- Contribute to slack channels (4) random channel – Always good to share fun things that are friendly and maybe even align to a specific hobby
- Set reminders to stand up and stretch – It might be easy to just sit in front of your computer and work away, but sometimes it’s also good to stand up and go outside for some fresh air.
- Meet your OKRs – It’s easy for a management team to feel uneasy about your contributions if they don’t see you working on something next to you. A remote worker would be smart to make sure their contributions fit their measurable contributions to the team and company’s goals.
- Change out of your PJs – It’s hard to be motivated to work when you haven’t showered or changed. If you’re “ready to walk out the door” then it’s less of an excuse to stay inside.
- Change your scenery if you don’t have meetings – I find it hard to take meetings in a public place, but it’s pretty easy to find a coffee shop with wifi in order to change up the atmosphere. This is highly dependent on how you work best.
- Take meetings at your client’s location – I used to invite clients to the office, so to keep the social connection, I often ask clients if they’d like me to visit them directly. It’s harder on the commute time, but at least one client meeting a week helps me stay mobile and promote my other routines
- Use your smartphone for information and not distractions – I used to sink my time in a lot of mobile games and default go to it for a dose of success. I now use it much more for reading via Pocket and reading on news/special topics.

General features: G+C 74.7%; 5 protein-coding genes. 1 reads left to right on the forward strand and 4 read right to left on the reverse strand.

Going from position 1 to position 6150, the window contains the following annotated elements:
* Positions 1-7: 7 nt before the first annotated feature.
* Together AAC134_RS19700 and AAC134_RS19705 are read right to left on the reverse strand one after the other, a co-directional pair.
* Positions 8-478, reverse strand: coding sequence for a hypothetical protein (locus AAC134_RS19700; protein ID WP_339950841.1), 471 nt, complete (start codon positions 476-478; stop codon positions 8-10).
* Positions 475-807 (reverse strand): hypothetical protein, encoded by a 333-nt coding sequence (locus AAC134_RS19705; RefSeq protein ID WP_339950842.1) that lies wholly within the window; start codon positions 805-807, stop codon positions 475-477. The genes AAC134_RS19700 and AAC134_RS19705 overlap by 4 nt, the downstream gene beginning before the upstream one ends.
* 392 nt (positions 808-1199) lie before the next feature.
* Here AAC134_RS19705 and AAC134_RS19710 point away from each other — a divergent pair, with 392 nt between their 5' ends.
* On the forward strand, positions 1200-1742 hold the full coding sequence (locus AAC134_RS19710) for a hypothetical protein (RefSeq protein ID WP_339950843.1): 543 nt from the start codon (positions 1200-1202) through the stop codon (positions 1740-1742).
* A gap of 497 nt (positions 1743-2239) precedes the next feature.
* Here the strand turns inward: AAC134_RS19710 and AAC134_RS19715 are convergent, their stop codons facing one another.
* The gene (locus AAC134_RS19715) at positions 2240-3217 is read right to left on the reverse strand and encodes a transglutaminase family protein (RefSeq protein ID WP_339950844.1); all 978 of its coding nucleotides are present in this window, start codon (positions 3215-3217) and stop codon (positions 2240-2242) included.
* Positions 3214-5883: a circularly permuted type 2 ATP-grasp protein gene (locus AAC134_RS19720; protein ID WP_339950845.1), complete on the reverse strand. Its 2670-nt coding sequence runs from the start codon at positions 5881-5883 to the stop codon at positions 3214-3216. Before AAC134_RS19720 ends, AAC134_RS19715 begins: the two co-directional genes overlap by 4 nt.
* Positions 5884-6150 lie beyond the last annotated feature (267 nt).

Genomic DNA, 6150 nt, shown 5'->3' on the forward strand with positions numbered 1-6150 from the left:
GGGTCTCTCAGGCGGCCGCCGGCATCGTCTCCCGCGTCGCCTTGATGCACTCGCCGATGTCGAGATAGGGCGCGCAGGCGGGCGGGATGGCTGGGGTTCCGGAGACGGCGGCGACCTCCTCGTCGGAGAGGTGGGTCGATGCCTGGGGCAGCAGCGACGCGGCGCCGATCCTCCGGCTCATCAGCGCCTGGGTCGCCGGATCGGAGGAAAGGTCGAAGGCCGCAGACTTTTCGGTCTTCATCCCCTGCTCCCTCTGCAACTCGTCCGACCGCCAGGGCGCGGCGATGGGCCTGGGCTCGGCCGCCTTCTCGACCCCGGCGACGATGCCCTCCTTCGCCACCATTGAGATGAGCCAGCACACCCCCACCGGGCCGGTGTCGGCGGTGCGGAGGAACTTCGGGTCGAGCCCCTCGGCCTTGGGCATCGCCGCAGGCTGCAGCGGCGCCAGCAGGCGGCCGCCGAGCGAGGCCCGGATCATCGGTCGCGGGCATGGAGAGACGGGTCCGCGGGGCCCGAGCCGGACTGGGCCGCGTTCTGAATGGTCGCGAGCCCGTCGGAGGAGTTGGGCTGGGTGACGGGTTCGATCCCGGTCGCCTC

- Join meetings 7 minutes early – I tend to do this so I can communicate with other early meeting joiners so we can chat about random things. It’s always a nice pre-meeting chat that would happen naturally when seeing people in-person.
- Give #gratitude to others – We have a gratitude channel and it’s always nice to give credit where credit is due
- Support co-workers with feedback – Remote environments are heavy on personal branding. While I don’t like to share negative reviews, I do like to give honest feedback to co-workers who need to step up their game when contributing to projects.
- Be more proactive on your tasks – It’s generally a good idea to stay visible and actively work on things that makes everyone life’s easier. You’re an adult and no one is breathing down your neck on how you deliver, so act with radical accountability.
- Attend and organize events – Take advantage of in-person events and make it a purpose to be more social (especially with your teammates). If there are no events, maybe it’s worth organizing lunches or happy hours with other local teammates. You may work remotely, but you don’t have to socialize remotely.
- Do some yoga – There’s a lot of at-home exercises you can find on YouTube and it might not be a bad idea to add a simple workout to your routine so you can stay in shape and also listen to a good podcast.
- Listen to a good playlist – Rock out at home with a rich playlist to get into the zone. A big plus to working from home is being able to focus.
- Keep evaluating your process – Look at all your tools and retro on what’s been effective. Smarter every day.
- Just because you can do everything remotely, doesn’t mean you’re always on call – Make sure you add Do Not Disturb features on your phone so you can embrace your “Me Time.”
~See Lemons Work More from Home